The shelf angle 74 is shown in FIG. 26. It consists of a standard angle profile with countersunk holes for wall mounting. The components 1, 2, 3 are simply placed onto the angle and then secured against tilting by a supporting angle 73.
The steel handle 75 shown in FIG. 27 may be used to join two components 1, 2, 3 in a front-to-front manner and to move them safely and space-saving using the roller coasters 57. The steel handle 75 is a standard handle with the distance between the two threads being modified to the system measure of 350 mm.
A steel rear wall 76 for the components 1, 2, 3 as shown in FIG. 28 is made of a square perforated sheet metal plate which is edged at a projection of, for example, 150 mm. Such wall may be provided with a passage for a cable duct. These rear walls may be variably used in open carcasses and be fixed with screws in the hole row 41. This makes it possible to accommodate even deeper devices such as monitors, printers or CPUs in the carcasses.
The component-screen connectors 77 according to FIG. 29 consist of U-shaped angled sheet metal provided with holes for fixing them onto the system holes 4 plus two steel cylinders having interior threads onto which a screen 50 may be centrically screwed.
The sliding aid 78 according to FIG. 30 is a sheet metal having two holes for fixing it onto the system holes 4 and an extension at a 45° angle being provided with an end hole for being joined with a round wooden handle. Two sliding aids 78 and a handle are needed for constructing an office caddy.
The component connector 79 according to FIG. 31 consists of a sheet metal having two holes at the system distance of 350 mm. It serves to join two components 1, 2, 3 via the system holes 4 being arranged at one level and as anti-torsion element.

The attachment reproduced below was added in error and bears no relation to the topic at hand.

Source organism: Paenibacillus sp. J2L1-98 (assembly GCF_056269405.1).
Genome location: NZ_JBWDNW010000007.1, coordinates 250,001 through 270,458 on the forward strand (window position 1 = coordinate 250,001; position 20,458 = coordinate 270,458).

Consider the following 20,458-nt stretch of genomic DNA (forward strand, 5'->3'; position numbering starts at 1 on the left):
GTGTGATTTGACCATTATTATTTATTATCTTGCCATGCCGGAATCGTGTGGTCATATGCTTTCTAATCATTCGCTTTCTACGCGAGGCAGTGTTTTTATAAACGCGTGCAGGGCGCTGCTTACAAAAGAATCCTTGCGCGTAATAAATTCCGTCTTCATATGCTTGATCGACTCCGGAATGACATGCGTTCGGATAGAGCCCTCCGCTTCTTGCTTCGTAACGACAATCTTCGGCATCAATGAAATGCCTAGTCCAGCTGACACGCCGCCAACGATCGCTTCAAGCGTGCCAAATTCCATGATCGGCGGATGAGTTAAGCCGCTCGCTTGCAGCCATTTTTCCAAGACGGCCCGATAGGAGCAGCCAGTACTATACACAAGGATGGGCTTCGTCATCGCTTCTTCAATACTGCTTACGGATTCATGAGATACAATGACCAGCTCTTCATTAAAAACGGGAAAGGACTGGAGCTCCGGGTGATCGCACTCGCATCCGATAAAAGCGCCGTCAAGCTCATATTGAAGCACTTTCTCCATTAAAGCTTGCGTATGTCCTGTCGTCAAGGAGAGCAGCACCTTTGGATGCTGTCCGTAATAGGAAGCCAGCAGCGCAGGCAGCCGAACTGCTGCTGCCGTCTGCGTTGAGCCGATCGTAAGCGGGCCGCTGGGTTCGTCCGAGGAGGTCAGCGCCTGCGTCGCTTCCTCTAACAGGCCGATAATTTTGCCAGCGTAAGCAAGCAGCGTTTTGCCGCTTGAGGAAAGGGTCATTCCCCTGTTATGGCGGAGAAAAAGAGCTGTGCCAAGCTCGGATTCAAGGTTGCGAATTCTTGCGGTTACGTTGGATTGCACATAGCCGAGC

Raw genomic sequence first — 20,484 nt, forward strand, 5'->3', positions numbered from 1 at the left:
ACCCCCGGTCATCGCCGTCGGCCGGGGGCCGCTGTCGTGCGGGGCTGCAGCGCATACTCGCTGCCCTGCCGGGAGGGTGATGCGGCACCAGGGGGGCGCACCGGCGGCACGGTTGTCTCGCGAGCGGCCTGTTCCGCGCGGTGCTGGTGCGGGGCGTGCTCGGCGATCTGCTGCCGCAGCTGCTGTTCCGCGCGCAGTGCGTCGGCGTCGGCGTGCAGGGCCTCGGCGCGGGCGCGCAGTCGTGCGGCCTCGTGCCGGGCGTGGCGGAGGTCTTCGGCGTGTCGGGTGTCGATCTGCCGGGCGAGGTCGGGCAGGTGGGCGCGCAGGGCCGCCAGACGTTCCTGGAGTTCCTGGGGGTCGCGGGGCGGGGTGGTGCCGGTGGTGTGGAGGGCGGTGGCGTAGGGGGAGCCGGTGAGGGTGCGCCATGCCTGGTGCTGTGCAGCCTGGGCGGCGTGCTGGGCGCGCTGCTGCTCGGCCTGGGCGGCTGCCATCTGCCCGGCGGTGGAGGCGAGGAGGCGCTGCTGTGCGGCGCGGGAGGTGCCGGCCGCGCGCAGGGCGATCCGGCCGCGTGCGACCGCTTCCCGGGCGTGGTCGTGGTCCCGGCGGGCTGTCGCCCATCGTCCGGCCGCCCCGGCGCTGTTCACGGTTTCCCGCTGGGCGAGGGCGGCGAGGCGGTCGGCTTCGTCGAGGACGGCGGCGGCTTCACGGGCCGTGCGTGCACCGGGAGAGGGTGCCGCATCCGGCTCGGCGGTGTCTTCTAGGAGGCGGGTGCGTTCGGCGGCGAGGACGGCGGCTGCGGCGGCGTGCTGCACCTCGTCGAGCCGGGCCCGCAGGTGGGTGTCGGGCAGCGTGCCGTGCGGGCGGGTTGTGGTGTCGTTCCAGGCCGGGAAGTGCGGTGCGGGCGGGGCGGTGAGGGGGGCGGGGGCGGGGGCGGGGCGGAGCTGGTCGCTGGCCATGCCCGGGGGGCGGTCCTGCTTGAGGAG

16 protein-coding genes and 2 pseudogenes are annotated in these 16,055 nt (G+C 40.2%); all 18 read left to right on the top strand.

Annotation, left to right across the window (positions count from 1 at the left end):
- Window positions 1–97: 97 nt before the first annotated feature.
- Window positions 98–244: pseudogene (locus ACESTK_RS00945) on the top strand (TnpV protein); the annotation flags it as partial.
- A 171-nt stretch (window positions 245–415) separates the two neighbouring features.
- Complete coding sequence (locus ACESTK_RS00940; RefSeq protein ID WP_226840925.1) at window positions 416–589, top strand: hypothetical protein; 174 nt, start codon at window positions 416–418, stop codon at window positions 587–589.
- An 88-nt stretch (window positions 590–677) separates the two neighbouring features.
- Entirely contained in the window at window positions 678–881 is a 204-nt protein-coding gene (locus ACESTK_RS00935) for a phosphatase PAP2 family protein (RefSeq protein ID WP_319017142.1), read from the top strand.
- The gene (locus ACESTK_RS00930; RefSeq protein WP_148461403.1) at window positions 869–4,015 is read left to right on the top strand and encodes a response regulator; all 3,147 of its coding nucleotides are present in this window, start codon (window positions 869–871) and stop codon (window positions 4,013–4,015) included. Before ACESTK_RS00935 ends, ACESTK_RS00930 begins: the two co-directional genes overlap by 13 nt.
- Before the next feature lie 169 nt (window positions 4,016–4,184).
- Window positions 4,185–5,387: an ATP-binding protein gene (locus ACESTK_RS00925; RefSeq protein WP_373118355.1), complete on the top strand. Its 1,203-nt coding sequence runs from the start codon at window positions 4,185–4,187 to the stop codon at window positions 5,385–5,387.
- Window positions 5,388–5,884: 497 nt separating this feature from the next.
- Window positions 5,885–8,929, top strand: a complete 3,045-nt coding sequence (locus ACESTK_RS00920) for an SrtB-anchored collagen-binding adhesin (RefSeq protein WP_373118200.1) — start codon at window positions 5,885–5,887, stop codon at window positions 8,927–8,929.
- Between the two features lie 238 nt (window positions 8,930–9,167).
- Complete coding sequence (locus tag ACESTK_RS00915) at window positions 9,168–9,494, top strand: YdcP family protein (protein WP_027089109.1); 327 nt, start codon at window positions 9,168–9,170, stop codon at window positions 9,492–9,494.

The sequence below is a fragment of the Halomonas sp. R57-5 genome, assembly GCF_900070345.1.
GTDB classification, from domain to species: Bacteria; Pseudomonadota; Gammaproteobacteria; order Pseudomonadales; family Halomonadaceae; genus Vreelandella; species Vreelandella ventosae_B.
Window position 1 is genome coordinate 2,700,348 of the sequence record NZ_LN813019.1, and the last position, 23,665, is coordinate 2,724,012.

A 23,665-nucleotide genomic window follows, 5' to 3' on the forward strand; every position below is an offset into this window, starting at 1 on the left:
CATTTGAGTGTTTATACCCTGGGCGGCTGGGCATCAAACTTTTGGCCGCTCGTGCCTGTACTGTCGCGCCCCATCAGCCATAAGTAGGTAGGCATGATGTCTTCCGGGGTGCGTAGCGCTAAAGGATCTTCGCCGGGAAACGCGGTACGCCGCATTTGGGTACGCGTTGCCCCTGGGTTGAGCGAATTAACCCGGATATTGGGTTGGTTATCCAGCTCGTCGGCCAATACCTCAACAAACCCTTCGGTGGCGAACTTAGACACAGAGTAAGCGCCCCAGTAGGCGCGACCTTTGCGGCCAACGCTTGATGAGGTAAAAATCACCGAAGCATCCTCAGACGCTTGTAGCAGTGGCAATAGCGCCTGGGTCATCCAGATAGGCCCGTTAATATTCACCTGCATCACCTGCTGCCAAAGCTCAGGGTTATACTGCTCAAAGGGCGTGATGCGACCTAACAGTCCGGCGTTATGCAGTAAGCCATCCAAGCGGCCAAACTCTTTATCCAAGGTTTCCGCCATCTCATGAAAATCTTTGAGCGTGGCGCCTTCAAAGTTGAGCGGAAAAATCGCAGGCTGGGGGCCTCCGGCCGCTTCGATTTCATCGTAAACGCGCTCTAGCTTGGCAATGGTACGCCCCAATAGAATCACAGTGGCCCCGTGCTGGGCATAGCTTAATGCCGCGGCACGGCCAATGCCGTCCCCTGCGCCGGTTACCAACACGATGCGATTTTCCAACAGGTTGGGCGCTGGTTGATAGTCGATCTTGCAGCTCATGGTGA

The table system as part of the furniture system comprises five basic modules shown in FIGS. 32 through 36: the two desk boards 81, 82 having different widths, for example 2.10 m and 1.70 m, and the three side desk boards 83, 84 and 85 dimensioned at, for example, 0.7 m×0.7 m, having a face 84 or an arc 85. The structure of the boards is basically the same. The desk boards consist of a sandwich board 80 as has been explained earlier.
The system allows later and frequent changes between the office room forms and also adapts to combined room systems, business clubs, team or project bureaus and the 30 like. The cabinet system is also suitable for designing reception areas, technical equipment housings, archives, pyramids, suspended systems, towers, counters, passages, room dividers, media facilities and many more.
The system holes 4 and the system threads 5 allow a precisely fitting and unrestricted combination of the components 1, 2, 3 with each other and with additional elements. A high precision level of all dimensions is required and achieved.
In the cabinet system, it is possible among other things
to fix cable ducts 21, 22, 24, 25 vertically or horizontally for interior or exterior angles,
to place the components as desired on height adjustment screws 14 with the adjustment elements positioned inside the cabinet, on bases or footpieces,
to place lamps 19,
to fix acoustic rear walls 58, pinboards and magnetic walls,
to fix wardrobe bars and hooks,
to join it with high desk tops 59,
to join it with screens 50 (even or curved),
to fix separating or cover panels 46, 48 as desired,
to insert slanting compartment bottom plates 39,
to fix separating and end blinds and duplications of different sizes to lead or cover cables of any kind and/or to respond to the building conditions.
In particular, easy disassembly and any modifications of all properties as desired are possible without damaging or altering the system.
The present invention is not limited to the embodiments described herein. It is of course possible to implement further example embodiments by combining the features without exceeding the scope of this invention.